GWINNER, N.D. - Senator John Hoeven today joined Montana-Dakota Utilities (MDU) and Bobcat in announcing a new contract to invest nearly $14 million in natural gas service in southeastern North Dakota. The pipeline is expected to run 21 miles from the Alliance pipeline near Milnor, North Dakota, to Bobcat's production facility in Gwinner.
'Reliable and affordable energy is critical to every family and business in our nation,' Hoeven said. 'This is especially true for energy-intensive industries like manufacturing. Infrastructure projects like this support good jobs and help us continue our competitiveness in the global market. That's why I am working to provide regulatory relief for our energy industry to help them produce and deliver energy safely, at a lower cost and with better environmental stewardship.'
As a member of the Senate Energy and Energy Appropriations Committees, Hoeven continues to advance legislation that will provide certainty for the energy industry and help develop much-needed infrastructure. This includes:
Preventing Permit Delays for Oil & Gas Wells - Last Congress, Hoeven introduced the Bureau of Land Management (BLM) Mineral Spacing Act, legislation that directs BLM to establish a pilot program to remove the requirement for a federal permit when 25 percent or less of the minerals are owned or held in trust by the federal government and there is no federal surface land.
Expediting Gas-Gathering Infrastructure - Hoeven has worked to reduce natural gas flaring by addressing the BLM's backlog of permit applications for gas-gathering infrastructure and pressing for workable, state-led regulations. The senator helped introduce the bipartisan Natural Gas Gathering Enhancement Act last Congress, which sets deadlines for and expedites the permitting of natural gas gathering lines on federal and Indian land.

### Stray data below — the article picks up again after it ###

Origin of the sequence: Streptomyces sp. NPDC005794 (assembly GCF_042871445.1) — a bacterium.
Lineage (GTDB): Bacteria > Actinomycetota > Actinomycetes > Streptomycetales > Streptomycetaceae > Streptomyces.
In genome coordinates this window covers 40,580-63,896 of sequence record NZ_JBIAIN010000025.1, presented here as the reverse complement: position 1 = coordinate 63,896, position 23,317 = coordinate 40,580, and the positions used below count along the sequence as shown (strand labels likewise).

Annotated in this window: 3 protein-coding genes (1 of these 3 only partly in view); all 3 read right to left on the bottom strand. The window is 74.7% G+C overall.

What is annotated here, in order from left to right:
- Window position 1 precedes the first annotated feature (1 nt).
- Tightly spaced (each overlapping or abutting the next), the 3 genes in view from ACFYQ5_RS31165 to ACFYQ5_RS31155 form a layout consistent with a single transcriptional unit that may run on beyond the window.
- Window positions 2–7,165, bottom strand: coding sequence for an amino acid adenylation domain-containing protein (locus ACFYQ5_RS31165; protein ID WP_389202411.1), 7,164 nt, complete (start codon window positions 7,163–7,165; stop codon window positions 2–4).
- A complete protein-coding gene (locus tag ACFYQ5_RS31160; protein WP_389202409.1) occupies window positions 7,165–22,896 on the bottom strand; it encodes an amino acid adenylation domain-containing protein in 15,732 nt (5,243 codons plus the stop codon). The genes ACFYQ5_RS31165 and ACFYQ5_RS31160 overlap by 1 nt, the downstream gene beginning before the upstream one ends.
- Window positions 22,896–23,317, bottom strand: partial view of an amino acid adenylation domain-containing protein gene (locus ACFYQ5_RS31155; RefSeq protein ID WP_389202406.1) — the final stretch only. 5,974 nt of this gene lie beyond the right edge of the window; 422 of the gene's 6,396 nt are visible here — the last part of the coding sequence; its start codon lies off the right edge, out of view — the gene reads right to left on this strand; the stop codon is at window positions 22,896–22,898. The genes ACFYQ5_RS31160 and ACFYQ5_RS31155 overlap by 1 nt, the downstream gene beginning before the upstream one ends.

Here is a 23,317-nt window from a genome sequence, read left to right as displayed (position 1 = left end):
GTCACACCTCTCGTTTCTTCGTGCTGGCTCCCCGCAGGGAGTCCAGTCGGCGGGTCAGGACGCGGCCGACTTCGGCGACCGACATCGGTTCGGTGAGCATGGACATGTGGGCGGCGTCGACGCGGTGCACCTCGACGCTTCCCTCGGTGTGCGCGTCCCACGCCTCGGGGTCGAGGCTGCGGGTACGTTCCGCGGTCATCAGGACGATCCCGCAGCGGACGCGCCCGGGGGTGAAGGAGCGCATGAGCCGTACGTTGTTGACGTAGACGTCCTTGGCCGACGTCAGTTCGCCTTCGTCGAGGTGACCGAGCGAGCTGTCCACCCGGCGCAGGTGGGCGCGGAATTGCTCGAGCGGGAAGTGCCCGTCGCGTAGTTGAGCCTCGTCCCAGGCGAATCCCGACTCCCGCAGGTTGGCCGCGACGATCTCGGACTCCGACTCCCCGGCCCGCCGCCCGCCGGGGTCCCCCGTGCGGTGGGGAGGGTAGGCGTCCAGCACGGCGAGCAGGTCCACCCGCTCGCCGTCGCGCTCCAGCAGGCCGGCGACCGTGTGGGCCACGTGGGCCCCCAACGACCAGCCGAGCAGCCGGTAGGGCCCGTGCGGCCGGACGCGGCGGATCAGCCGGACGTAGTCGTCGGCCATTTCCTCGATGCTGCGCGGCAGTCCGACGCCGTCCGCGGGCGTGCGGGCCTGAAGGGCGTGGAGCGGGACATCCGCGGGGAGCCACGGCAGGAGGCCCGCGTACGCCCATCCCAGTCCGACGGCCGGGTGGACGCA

Streamlining Approval of Cross-Border Infrastructure - Hoeven is working to advance legislation similar to the North American Energy Infrastructure Act, which he introduced last Congress. This would prevent unnecessary delays for important energy infrastructure projects like pipelines and electrical transmission lines that cross the national boundaries between the U.S. and Canada or Mexico.
Hoeven's efforts dovetail with a recent executive order signed by the president to streamline the environmental review and permitting process for major infrastructure projects. The order implements a single, streamlined federal decision policy, begins a review of the entire permitting process and make clear that environmental protections will be maintained by focusing on good outcomes, rather than the bureaucratic process.